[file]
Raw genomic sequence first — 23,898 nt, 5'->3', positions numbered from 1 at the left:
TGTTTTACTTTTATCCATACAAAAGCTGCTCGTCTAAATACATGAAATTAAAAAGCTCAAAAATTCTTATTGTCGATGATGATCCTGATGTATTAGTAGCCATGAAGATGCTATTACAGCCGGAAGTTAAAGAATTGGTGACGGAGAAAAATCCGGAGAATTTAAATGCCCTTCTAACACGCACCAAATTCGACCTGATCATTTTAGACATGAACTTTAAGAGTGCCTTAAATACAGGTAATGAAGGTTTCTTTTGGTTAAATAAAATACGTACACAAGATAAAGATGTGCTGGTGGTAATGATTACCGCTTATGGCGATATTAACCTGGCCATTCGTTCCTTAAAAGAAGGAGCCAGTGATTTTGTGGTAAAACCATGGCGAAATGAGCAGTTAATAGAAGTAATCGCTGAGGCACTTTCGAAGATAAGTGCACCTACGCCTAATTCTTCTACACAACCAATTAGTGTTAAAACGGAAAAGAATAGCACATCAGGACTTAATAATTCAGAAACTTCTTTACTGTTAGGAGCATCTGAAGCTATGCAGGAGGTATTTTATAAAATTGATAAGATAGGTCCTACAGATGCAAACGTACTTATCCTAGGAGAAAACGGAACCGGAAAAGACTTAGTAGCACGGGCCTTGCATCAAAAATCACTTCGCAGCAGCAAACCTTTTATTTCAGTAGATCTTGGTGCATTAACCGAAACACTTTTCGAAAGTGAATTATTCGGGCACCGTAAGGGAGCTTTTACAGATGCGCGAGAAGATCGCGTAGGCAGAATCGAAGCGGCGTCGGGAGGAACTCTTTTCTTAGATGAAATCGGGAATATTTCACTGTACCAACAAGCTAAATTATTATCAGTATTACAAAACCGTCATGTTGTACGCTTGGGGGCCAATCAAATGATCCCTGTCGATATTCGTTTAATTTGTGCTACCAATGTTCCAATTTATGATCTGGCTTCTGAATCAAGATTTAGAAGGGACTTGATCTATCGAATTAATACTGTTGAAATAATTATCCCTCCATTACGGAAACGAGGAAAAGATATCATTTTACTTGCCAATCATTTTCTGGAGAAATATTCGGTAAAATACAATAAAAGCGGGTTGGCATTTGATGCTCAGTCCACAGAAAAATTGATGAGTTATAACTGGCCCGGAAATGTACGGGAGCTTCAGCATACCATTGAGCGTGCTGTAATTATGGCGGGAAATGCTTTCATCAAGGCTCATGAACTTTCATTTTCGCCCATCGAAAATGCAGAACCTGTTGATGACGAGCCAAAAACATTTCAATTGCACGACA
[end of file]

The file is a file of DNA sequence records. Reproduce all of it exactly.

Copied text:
Raw genomic sequence first — 23,898 nt, 5'->3', positions numbered from 1 at the left:
TGTTTTACTTTTATCCATACAAAAGCTGCTCGTCTAAATACATGAAATTAAAAAGCTCAAAAATTCTTATTGTCGATGATGATCCTGATGTATTAGTAGCCATGAAGATGCTATTACAGCCGGAAGTTAAAGAATTGGTGACGGAGAAAAATCCGGAGAATTTAAATGCCCTTCTAACACGCACCAAATTCGACCTGATCATTTTAGACATGAACTTTAAGAGTGCCTTAAATACAGGTAATGAAGGTTTCTTTTGGTTAAATAAAATACGTACACAAGATAAAGATGTGCTGGTGGTAATGATTACCGCTTATGGCGATATTAACCTGGCCATTCGTTCCTTAAAAGAAGGAGCCAGTGATTTTGTGGTAAAACCATGGCGAAATGAGCAGTTAATAGAAGTAATCGCTGAGGCACTTTCGAAGATAAGTGCACCTACGCCTAATTCTTCTACACAACCAATTAGTGTTAAAACGGAAAAGAATAGCACATCAGGACTTAATAATTCAGAAACTTCTTTACTGTTAGGAGCATCTGAAGCTATGCAGGAGGTATTTTATAAAATTGATAAGATAGGTCCTACAGATGCAAACGTACTTATCCTAGGAGAAAACGGAACCGGAAAAGACTTAGTAGCACGGGCCTTGCATCAAAAATCACTTCGCAGCAGCAAACCTTTTATTTCAGTAGATCTTGGTGCATTAACCGAAACACTTTTCGAAAGTGAATTATTCGGGCACCGTAAGGGAGCTTTTACAGATGCGCGAGAAGATCGCGTAGGCAGAATCGAAGCGGCGTCGGGAGGAACTCTTTTCTTAGATGAAATCGGGAATATTTCACTGTACCAACAAGCTAAATTATTATCAGTATTACAAAACCGTCATGTTGTACGCTTGGGGGCCAATCAAATGATCCCTGTCGATATTCGTTTAATTTGTGCTACCAATGTTCCAATTTATGATCTGGCTTCTGAATCAAGATTTAGAAGGGACTTGATCTATCGAATTAATACTGTTGAAATAATTATCCCTCCATTACGGAAACGAGGAAAAGATATCATTTTACTTGCCAATCATTTTCTGGAGAAATATTCGGTAAAATACAATAAAAGCGGGTTGGCATTTGATGCTCAGTCCACAGAAAAATTGATGAGTTATAACTGGCCCGGAAATGTACGGGAGCTTCAGCATACCATTGAGCGTGCTGTAATTATGGCGGGAAATGCTTTCATCAAGGCTCATGAACTTTCATTTTCGCCCATCGAAAATGCAGAACCTGTTGATGACGAGCCAAAAACATTTCAATTGCACGACA